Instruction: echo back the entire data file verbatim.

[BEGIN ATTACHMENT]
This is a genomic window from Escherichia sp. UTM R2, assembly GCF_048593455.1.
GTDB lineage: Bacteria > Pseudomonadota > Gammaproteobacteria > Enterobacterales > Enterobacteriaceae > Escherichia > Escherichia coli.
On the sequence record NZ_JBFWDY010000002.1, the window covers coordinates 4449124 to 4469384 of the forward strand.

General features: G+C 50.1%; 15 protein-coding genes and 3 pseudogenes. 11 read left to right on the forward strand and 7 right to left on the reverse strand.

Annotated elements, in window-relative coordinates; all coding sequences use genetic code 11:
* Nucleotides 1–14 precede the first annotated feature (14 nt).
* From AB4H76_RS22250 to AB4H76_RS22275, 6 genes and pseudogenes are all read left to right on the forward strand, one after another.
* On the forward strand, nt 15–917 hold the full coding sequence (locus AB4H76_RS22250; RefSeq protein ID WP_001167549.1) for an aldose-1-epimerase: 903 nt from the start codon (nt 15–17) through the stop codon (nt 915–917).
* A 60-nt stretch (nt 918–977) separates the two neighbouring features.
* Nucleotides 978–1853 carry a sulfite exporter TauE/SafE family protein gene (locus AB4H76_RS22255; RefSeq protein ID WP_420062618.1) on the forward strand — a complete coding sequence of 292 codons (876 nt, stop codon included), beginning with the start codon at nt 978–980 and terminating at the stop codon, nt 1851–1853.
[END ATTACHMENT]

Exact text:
This is a genomic window from Escherichia sp. UTM R2, assembly GCF_048593455.1.
GTDB lineage: Bacteria > Pseudomonadota > Gammaproteobacteria > Enterobacterales > Enterobacteriaceae > Escherichia > Escherichia coli.
On the sequence record NZ_JBFWDY010000002.1, the window covers coordinates 4449124 to 4469384 of the forward strand.

General features: G+C 50.1%; 15 protein-coding genes and 3 pseudogenes. 11 read left to right on the forward strand and 7 right to left on the reverse strand.

Annotated elements, in window-relative coordinates; all coding sequences use genetic code 11:
* Nucleotides 1–14 precede the first annotated feature (14 nt).
* From AB4H76_RS22250 to AB4H76_RS22275, 6 genes and pseudogenes are all read left to right on the forward strand, one after another.
* On the forward strand, nt 15–917 hold the full coding sequence (locus AB4H76_RS22250; RefSeq protein ID WP_001167549.1) for an aldose-1-epimerase: 903 nt from the start codon (nt 15–17) through the stop codon (nt 915–917).
* A 60-nt stretch (nt 918–977) separates the two neighbouring features.
* Nucleotides 978–1853 carry a sulfite exporter TauE/SafE family protein gene (locus AB4H76_RS22255; RefSeq protein ID WP_420062618.1) on the forward strand — a complete coding sequence of 292 codons (876 nt, stop codon included), beginning with the start codon at nt 978–980 and terminating at the stop codon, nt 1851–1853.